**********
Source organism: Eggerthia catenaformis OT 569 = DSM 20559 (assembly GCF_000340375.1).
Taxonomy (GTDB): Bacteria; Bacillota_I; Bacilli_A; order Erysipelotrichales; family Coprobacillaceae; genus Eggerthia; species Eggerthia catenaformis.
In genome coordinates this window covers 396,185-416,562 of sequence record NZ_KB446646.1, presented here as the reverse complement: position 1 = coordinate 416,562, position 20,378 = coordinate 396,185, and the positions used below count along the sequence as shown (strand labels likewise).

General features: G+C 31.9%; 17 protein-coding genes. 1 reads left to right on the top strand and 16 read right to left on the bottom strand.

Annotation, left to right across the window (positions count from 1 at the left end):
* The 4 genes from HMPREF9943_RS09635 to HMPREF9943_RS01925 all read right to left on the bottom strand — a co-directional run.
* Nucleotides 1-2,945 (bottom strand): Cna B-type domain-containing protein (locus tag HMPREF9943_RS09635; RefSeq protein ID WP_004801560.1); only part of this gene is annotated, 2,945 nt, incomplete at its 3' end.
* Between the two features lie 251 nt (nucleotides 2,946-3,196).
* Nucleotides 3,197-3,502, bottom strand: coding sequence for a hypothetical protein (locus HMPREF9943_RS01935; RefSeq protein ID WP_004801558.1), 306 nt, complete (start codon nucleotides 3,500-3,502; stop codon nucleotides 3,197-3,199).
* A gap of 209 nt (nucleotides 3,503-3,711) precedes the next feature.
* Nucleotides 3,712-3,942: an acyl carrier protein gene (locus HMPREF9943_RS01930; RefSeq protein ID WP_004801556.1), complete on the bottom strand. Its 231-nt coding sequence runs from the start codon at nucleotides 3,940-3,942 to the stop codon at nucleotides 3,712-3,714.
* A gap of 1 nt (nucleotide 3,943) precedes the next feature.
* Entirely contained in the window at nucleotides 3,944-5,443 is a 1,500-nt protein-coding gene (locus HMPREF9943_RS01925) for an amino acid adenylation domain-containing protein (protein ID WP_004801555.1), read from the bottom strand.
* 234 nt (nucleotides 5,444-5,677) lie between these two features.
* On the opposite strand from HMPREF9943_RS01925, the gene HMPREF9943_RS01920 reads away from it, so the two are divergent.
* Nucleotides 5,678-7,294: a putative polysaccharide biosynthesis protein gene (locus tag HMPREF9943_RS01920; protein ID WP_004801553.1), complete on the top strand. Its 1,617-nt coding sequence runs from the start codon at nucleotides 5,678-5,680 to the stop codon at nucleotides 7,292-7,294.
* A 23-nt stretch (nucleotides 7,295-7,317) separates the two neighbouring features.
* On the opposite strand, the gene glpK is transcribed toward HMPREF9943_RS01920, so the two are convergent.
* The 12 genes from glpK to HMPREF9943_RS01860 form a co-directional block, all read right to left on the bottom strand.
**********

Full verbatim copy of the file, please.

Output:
Source organism: Eggerthia catenaformis OT 569 = DSM 20559 (assembly GCF_000340375.1).
Taxonomy (GTDB): Bacteria; Bacillota_I; Bacilli_A; order Erysipelotrichales; family Coprobacillaceae; genus Eggerthia; species Eggerthia catenaformis.
In genome coordinates this window covers 396,185-416,562 of sequence record NZ_KB446646.1, presented here as the reverse complement: position 1 = coordinate 416,562, position 20,378 = coordinate 396,185, and the positions used below count along the sequence as shown (strand labels likewise).

General features: G+C 31.9%; 17 protein-coding genes. 1 reads left to right on the top strand and 16 read right to left on the bottom strand.

Annotation, left to right across the window (positions count from 1 at the left end):
* The 4 genes from HMPREF9943_RS09635 to HMPREF9943_RS01925 all read right to left on the bottom strand — a co-directional run.
* Nucleotides 1-2,945 (bottom strand): Cna B-type domain-containing protein (locus tag HMPREF9943_RS09635; RefSeq protein ID WP_004801560.1); only part of this gene is annotated, 2,945 nt, incomplete at its 3' end.
* Between the two features lie 251 nt (nucleotides 2,946-3,196).
* Nucleotides 3,197-3,502, bottom strand: coding sequence for a hypothetical protein (locus HMPREF9943_RS01935; RefSeq protein ID WP_004801558.1), 306 nt, complete (start codon nucleotides 3,500-3,502; stop codon nucleotides 3,197-3,199).
* A gap of 209 nt (nucleotides 3,503-3,711) precedes the next feature.
* Nucleotides 3,712-3,942: an acyl carrier protein gene (locus HMPREF9943_RS01930; RefSeq protein ID WP_004801556.1), complete on the bottom strand. Its 231-nt coding sequence runs from the start codon at nucleotides 3,940-3,942 to the stop codon at nucleotides 3,712-3,714.
* A gap of 1 nt (nucleotide 3,943) precedes the next feature.
* Entirely contained in the window at nucleotides 3,944-5,443 is a 1,500-nt protein-coding gene (locus HMPREF9943_RS01925) for an amino acid adenylation domain-containing protein (protein ID WP_004801555.1), read from the bottom strand.
* 234 nt (nucleotides 5,444-5,677) lie between these two features.
* On the opposite strand from HMPREF9943_RS01925, the gene HMPREF9943_RS01920 reads away from it, so the two are divergent.
* Nucleotides 5,678-7,294: a putative polysaccharide biosynthesis protein gene (locus tag HMPREF9943_RS01920; protein ID WP_004801553.1), complete on the top strand. Its 1,617-nt coding sequence runs from the start codon at nucleotides 5,678-5,680 to the stop codon at nucleotides 7,292-7,294.
* A 23-nt stretch (nucleotides 7,295-7,317) separates the two neighbouring features.
* On the opposite strand, the gene glpK is transcribed toward HMPREF9943_RS01920, so the two are convergent.
* The 12 genes from glpK to HMPREF9943_RS01860 form a co-directional block, all read right to left on the bottom strand.